Revive Our Hearts Podcast

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Leslie Basham: Nancy DeMoss Wolgemuth has in recent programs taken us to Scripture to show why a wife and mom's highest priority is her home. That generated a question.

Nancy: I got an email yesterday from a woman who said, "I would like to hear about a woman who is a wife and whose children are grown and out of the home. What is her role in this season of her life? How is she to spend her days when the needs at home are less?" Well, I'm so glad she asked.

Leslie: This is Revive Our Hearts with Nancy DeMoss Wolgemuth, author of Adorned, for Thursday, July 12, 2018.

That woman’s question leads us to a point in the True Woman Manifesto. It’s an important document for our day that you can read at Thousands of women have added their name, including women in over eighty countries around the world. Nancy has been teaching point by point through this document. Today, she begins by reading one of the declarations from the Manifesto.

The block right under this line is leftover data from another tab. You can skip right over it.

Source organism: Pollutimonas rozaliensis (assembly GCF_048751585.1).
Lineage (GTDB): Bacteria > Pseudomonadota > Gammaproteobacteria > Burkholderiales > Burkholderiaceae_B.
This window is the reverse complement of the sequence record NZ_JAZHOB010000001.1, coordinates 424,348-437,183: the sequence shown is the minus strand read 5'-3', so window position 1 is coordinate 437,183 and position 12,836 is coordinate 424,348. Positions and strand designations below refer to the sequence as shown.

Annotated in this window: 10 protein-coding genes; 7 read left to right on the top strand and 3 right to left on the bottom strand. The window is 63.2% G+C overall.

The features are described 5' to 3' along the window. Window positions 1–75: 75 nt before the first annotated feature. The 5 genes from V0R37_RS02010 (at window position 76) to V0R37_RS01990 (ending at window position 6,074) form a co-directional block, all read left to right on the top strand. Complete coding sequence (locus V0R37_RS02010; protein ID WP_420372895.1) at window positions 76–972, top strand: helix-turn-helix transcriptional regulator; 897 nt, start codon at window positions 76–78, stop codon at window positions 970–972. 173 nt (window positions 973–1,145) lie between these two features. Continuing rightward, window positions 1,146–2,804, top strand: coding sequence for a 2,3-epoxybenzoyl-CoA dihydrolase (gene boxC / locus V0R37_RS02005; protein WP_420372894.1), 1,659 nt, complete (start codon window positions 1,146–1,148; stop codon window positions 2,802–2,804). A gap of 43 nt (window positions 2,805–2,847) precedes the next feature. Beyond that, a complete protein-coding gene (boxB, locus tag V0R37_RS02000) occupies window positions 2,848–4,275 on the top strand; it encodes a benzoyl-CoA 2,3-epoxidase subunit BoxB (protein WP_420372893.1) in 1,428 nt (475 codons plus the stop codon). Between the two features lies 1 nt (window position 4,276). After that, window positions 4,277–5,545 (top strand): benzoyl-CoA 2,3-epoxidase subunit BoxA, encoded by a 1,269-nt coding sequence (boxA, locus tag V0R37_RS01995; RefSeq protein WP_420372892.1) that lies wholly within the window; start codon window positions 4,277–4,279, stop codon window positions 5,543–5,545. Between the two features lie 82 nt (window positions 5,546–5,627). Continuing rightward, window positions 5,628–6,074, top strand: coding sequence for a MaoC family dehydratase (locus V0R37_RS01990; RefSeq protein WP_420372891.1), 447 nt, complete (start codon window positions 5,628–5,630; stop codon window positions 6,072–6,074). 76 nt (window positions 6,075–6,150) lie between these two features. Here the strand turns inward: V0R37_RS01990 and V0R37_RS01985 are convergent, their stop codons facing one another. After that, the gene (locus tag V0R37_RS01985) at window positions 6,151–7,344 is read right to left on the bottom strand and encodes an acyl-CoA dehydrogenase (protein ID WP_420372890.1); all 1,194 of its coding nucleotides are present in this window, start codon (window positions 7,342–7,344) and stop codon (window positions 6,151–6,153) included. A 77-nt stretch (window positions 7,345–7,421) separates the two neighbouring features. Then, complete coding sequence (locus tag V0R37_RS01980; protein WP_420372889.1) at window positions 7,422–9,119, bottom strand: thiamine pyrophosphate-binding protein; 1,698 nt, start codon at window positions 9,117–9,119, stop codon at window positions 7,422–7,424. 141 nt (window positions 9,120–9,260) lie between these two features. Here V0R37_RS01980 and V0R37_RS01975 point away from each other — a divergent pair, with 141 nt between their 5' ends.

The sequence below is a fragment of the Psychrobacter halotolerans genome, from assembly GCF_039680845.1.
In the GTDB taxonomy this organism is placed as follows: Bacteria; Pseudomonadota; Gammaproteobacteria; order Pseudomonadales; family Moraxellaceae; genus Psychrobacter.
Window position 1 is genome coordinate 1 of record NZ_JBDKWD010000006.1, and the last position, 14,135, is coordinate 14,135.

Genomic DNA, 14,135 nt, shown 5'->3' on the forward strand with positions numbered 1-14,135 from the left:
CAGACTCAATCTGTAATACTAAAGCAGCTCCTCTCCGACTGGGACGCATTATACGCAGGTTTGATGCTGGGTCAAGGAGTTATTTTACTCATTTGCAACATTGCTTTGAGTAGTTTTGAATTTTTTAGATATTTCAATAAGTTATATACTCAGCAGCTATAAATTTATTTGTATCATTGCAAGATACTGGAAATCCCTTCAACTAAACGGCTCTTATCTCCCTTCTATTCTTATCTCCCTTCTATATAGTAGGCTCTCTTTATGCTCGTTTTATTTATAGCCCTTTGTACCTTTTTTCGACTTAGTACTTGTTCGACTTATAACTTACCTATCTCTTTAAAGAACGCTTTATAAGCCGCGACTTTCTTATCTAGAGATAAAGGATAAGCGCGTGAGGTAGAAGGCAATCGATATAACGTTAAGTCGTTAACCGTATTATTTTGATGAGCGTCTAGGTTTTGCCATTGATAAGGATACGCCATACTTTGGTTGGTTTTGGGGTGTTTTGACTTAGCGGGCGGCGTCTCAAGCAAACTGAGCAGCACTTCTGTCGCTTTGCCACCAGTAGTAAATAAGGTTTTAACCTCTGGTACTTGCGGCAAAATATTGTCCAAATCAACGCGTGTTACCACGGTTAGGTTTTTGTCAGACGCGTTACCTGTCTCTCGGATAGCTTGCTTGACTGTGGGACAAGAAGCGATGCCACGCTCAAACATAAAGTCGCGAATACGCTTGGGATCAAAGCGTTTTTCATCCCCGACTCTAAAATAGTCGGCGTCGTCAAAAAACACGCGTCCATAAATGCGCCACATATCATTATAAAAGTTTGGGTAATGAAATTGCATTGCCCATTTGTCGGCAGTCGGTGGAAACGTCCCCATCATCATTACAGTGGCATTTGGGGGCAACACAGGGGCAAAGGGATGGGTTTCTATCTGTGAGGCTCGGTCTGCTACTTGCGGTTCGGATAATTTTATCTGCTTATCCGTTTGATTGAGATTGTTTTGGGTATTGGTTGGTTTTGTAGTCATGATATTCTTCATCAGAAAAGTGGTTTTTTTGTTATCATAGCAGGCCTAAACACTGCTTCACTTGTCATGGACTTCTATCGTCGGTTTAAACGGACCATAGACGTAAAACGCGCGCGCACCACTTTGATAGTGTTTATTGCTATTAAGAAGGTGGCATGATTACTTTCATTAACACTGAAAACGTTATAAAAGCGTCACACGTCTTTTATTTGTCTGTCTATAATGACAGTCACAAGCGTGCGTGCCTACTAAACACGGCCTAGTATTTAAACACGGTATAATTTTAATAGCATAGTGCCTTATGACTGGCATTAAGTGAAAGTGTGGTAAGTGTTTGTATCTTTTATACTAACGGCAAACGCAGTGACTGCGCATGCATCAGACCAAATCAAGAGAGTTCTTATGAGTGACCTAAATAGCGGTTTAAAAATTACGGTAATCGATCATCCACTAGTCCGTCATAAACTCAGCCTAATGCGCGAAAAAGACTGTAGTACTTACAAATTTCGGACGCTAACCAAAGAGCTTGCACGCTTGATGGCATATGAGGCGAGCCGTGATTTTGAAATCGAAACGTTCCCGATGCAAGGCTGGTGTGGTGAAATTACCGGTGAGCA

Nancy: It says,

We will live out the mandate of Titus 2—as older women, modeling godliness and training younger women to be pleasing to God in every respect; as younger women, receiving instruction with
meekness and humility and aspiring to become mature women of God who in turn will train the next generation.

Now that's a long sentence! But the bottom line is that as true women of God, we have a responsibility and a privilege to be involved in passing the baton of faith on to the next generation. In fact, the basic biblical model and mandate of discipleship applies to everyone, male or female.